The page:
At some point, probably around Mick’s first World Title, there was a paradigm shift toward this growing concept of “surf fitness.” Yoga, medicine balls, jump ropes, diets, sweating Gatorade, all that stuff reserved for the athletes you see on the TV has become as much a part of surfing as burritos and beer. There’s been an increased emphasis on it recently, particularly in competitive surfing, what with its inherent benefits like winning, preventing injury, and allegedly increasing average life spans. Wherever credit–or blame–is due, surfing “athletes” are now the norm, hashtagging their strength programs and using terms like “Bosu ball” and “resistance bands” in their everyday vernacular.
In a recent online feature, we looked at a published scientific journal of Olly Farley, a Kiwi surfer/scientist out of Auckland, who studied surf fitness for his Master’s program. He reached a few interesting conclusions about the relevance of strength in surfing, all backed with extensive data and research. He studied New Zealand pro surfers in competitive environments and in the lab, outfitting them with heart-rate monitors and GPS devices, observing and hypothesizing about their every move. The aggregate results were whittled down to his final thesis, Competitive Surfing: A Physiological Profile of Athletes and Determinants of Performance. And now he’s a Master.
“Science,” Albert Einstein said, “is a wonderful thing if one does not have to earn one’s living at it.” Farley took care of the hard part, and now we reap the benefits.
SURFER: Are you a surfer or scientist first?
OLLY: Surfer, hands down. Been surfing far longer than studying.
What’s your purpose for this research?
We found that on a whole, surfing research is limited, so we needed to go back and do some fundamental research on surfing performance. Before we can prescribe training routines we need to find out what fitness aspects are required during competitive surfing. So I investigated the physiological demands of competition (GPS, heart rate monitoring, time-motion analysis) and the upper-body anaerobic power and aerobic fitness of New Zealand’s competitive surfers.
What findings have surprised you the most?
From the first study the high heart rates (190 beats per min+), the speeds they traveled while on the wave (27.96 mph), the distance covered paddling (0.62 miles per heat), and of course the amount of time surfing (actually riding waves) were all surprising results. As a surfer you kind of know this information, but to actually see the time and percentage actually spent riding, paddling, etc. was definitely surprising. Also to see how quickly the guys’ heart rates dropped (170+bpm down to 150bpm in 10 seconds) during the comp, which is testament to their fitness levels.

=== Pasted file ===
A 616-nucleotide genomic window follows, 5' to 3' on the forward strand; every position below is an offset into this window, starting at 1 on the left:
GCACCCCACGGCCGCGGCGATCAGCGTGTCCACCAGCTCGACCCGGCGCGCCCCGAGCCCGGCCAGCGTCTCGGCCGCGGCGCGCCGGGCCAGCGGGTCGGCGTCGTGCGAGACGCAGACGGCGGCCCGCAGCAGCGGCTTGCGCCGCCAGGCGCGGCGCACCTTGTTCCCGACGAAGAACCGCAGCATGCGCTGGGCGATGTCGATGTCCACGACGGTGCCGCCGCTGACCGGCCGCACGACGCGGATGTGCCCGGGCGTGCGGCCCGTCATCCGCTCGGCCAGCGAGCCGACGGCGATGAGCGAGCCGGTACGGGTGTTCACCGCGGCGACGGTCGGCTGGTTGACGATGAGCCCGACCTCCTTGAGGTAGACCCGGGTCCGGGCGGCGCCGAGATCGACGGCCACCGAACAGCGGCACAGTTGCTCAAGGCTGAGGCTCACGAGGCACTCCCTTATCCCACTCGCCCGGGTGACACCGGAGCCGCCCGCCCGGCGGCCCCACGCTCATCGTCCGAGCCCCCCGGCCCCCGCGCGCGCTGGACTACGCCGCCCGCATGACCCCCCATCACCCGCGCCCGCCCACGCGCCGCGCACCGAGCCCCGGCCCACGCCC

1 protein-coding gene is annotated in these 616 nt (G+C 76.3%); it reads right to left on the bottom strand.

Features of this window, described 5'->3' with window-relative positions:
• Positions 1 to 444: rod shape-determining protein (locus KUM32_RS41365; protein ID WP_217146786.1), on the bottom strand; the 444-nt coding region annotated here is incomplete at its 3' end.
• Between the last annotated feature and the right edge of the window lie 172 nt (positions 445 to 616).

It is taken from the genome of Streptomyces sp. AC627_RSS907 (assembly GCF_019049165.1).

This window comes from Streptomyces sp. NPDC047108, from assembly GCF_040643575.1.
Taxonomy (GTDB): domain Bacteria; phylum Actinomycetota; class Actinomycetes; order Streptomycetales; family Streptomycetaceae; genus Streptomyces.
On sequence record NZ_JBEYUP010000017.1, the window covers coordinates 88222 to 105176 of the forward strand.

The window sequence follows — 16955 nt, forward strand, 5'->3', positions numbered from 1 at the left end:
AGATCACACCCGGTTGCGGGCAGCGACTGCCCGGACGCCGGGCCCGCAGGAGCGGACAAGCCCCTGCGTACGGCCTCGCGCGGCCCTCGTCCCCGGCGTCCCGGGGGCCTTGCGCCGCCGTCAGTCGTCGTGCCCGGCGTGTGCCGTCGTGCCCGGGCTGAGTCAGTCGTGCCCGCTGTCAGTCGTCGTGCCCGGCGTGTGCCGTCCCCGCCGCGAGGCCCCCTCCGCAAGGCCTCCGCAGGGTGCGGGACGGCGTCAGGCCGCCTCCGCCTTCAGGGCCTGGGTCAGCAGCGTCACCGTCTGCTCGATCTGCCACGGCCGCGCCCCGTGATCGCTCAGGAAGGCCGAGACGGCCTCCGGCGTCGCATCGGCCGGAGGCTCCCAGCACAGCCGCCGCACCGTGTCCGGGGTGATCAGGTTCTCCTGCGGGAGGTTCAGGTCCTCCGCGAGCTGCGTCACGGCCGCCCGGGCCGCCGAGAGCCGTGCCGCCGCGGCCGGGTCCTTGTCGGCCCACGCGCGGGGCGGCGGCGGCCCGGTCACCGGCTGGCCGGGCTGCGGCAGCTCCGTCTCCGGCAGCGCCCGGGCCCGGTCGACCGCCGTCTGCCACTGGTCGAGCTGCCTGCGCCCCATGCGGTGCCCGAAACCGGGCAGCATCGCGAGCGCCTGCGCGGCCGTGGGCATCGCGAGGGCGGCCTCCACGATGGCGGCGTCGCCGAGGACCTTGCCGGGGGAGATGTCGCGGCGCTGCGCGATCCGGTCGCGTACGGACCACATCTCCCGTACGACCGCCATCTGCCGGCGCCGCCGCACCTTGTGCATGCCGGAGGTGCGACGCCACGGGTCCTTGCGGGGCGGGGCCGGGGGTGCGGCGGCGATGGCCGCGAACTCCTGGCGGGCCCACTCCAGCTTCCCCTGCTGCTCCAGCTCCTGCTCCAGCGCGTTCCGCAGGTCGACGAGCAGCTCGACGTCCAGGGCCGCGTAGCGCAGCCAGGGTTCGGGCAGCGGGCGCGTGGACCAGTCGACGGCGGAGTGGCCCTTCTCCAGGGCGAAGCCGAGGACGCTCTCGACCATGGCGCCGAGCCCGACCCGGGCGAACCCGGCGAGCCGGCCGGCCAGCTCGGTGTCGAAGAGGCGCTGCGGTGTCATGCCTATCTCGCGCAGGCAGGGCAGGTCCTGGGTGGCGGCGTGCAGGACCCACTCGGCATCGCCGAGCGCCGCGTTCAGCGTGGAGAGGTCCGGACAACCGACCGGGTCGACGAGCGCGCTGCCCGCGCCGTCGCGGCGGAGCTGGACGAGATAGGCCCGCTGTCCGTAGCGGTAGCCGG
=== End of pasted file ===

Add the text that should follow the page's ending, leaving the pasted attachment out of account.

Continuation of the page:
How can a surfer benefit from this information?
Those who are fitter, stronger, and more powerful will dominate the lineup when surfing. So if surfers want to improve their fitness, catch more waves, or last longer in the water, we can prescribe recommendations for training. Those wanting to develop upper-body aerobic endurance should include repeated measures of low intensity activity, short rest periods, followed by intermittent high intensity bouts (180-200 b.min-1) of all-out activity and intermittent breath holds (in other words surf as much as you can for as hard as you can). Those wanting to enhance maximal power force production for greater propulsion in water should look into power-related exercises such as push-up claps, pop ups, and medicine ball work.
Is it just for competitive surfers, or does it apply to weekend warriors as well?
The study was done on competitive surfers, so there is a bit of a difference in fitness levels; however it can apply to both competitive and recreational surfers, it just depends on whether you think fitness and power is an important aspect of your surfing to work on.
What’s a first step for surfers reacting to this info?
Most surfers would say, ‘Yeah, that’s nothing new, I could have told you that myself,’ but did you really know that your heart rate was cranking away at 190 beats per minute and that wave you claimed “went forever” was in fact 8-10 seconds long, and we found that for every foot in surf for size you can approximately generate 6.2 mph in speed? It’s this information we want to use to help design training programs for elite surfers and make recommendations about what they can do to make enhancements to theirs fitness and keep them winning. Essentially, we want to be able to give elite and pro surfers an edge they need in competitions. Every surfer is different; this line of study is about developing ways to help at the top end of surfing. It can also apply to those weekend warriors who may be keen to develop that fitness to simply last longer or paddle harder.
What types of training do you recommend?
First of all surf as much as you can, nothing comes as close to the real thing. Surfing fitness is far different from that of land-based fitness. For further enhancement of upper body strength/power you would want to start off doing fundamental movement exercises, because these are important to build up muscular strength and endurance before going into more specific training. These exercises are your push-ups, bench press, squats, abdominal crunches, pull ups, arm workouts, etc. Then one would want to move into power training—push up claps, medicine ball work, plyometric training such as jumping lunges with a medicine ball and balance/coordination type exercises that require more skill and strength. From there, surf specific training such as paddling with resistance (gym- and pool-based,) water-based training, and harder balance/coordination work with weights.